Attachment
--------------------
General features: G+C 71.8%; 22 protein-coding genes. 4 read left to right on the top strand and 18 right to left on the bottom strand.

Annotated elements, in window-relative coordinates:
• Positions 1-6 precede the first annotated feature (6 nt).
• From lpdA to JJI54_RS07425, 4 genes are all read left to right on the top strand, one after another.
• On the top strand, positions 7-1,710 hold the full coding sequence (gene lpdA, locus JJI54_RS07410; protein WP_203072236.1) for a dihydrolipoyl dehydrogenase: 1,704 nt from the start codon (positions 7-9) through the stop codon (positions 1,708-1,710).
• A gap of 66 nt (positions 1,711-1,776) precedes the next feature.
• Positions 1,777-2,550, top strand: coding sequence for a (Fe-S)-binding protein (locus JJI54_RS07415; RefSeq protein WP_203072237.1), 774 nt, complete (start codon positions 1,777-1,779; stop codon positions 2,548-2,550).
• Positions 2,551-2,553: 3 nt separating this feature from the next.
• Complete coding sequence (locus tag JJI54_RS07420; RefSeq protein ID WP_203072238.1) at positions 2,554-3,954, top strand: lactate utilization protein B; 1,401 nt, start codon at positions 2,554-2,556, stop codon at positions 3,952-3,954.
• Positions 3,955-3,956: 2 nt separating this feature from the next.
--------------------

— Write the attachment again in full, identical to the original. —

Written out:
General features: G+C 71.8%; 22 protein-coding genes. 4 read left to right on the top strand and 18 right to left on the bottom strand.

Annotated elements, in window-relative coordinates:
• Positions 1-6 precede the first annotated feature (6 nt).
• From lpdA to JJI54_RS07425, 4 genes are all read left to right on the top strand, one after another.
• On the top strand, positions 7-1,710 hold the full coding sequence (gene lpdA, locus JJI54_RS07410; protein WP_203072236.1) for a dihydrolipoyl dehydrogenase: 1,704 nt from the start codon (positions 7-9) through the stop codon (positions 1,708-1,710).
• A gap of 66 nt (positions 1,711-1,776) precedes the next feature.
• Positions 1,777-2,550, top strand: coding sequence for a (Fe-S)-binding protein (locus JJI54_RS07415; RefSeq protein WP_203072237.1), 774 nt, complete (start codon positions 1,777-1,779; stop codon positions 2,548-2,550).
• Positions 2,551-2,553: 3 nt separating this feature from the next.
• Complete coding sequence (locus tag JJI54_RS07420; RefSeq protein ID WP_203072238.1) at positions 2,554-3,954, top strand: lactate utilization protein B; 1,401 nt, start codon at positions 2,554-2,556, stop codon at positions 3,952-3,954.
• Positions 3,955-3,956: 2 nt separating this feature from the next.